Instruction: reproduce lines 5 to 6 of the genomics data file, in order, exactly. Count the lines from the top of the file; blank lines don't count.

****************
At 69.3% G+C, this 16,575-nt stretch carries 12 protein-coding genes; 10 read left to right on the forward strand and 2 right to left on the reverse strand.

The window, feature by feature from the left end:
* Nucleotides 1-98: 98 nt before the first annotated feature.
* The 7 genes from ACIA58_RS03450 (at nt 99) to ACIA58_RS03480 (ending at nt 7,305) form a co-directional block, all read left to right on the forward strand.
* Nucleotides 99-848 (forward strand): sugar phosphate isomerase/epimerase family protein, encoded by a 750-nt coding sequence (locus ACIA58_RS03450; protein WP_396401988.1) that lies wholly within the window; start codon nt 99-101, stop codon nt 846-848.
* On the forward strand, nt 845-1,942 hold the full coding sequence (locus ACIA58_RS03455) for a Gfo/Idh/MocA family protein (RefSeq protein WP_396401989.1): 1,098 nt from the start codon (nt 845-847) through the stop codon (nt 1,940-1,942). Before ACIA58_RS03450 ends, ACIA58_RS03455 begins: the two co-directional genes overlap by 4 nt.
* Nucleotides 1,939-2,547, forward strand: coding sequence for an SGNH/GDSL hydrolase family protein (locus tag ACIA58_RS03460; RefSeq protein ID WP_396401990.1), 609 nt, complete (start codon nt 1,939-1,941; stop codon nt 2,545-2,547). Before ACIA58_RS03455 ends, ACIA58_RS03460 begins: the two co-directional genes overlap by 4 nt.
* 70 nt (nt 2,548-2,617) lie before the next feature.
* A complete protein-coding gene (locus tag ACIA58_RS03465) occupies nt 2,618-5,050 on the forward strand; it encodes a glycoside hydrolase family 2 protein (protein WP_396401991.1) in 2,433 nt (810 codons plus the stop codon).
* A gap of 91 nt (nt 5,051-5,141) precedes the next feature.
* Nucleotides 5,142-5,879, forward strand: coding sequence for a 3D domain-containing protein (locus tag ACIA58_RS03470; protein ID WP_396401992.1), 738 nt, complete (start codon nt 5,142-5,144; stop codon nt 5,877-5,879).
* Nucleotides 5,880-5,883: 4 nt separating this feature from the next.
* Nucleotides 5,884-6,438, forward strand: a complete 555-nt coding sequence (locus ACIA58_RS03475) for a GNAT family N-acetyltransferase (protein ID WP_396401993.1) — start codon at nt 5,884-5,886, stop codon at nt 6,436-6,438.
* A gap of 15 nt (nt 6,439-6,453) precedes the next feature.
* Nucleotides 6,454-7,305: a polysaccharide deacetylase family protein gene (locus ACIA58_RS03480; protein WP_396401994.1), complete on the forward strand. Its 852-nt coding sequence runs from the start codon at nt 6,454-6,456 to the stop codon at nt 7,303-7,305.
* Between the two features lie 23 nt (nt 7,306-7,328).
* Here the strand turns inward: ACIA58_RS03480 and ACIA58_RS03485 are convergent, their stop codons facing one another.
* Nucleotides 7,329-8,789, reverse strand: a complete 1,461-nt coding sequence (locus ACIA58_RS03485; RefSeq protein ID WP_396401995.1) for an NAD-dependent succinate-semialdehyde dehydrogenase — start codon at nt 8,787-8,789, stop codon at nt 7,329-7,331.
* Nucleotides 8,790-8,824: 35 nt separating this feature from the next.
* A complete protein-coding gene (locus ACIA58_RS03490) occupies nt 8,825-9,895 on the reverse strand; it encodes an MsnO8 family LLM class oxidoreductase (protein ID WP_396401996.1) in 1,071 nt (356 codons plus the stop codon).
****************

* Nucleotides 99-848 (forward strand): sugar phosphate isomerase/epimerase family protein, encoded by a 750-nt coding sequence (locus ACIA58_RS03450; protein WP_396401988.1) that lies wholly within the window; start codon nt 99-101, stop codon nt 846-848.
* On the forward strand, nt 845-1,942 hold the full coding sequence (locus ACIA58_RS03455) for a Gfo/Idh/MocA family protein (RefSeq protein WP_396401989.1): 1,098 nt from the start codon (nt 845-847) through the stop codon (nt 1,940-1,942). Before ACIA58_RS03450 ends, ACIA58_RS03455 begins: the two co-directional genes overlap by 4 nt.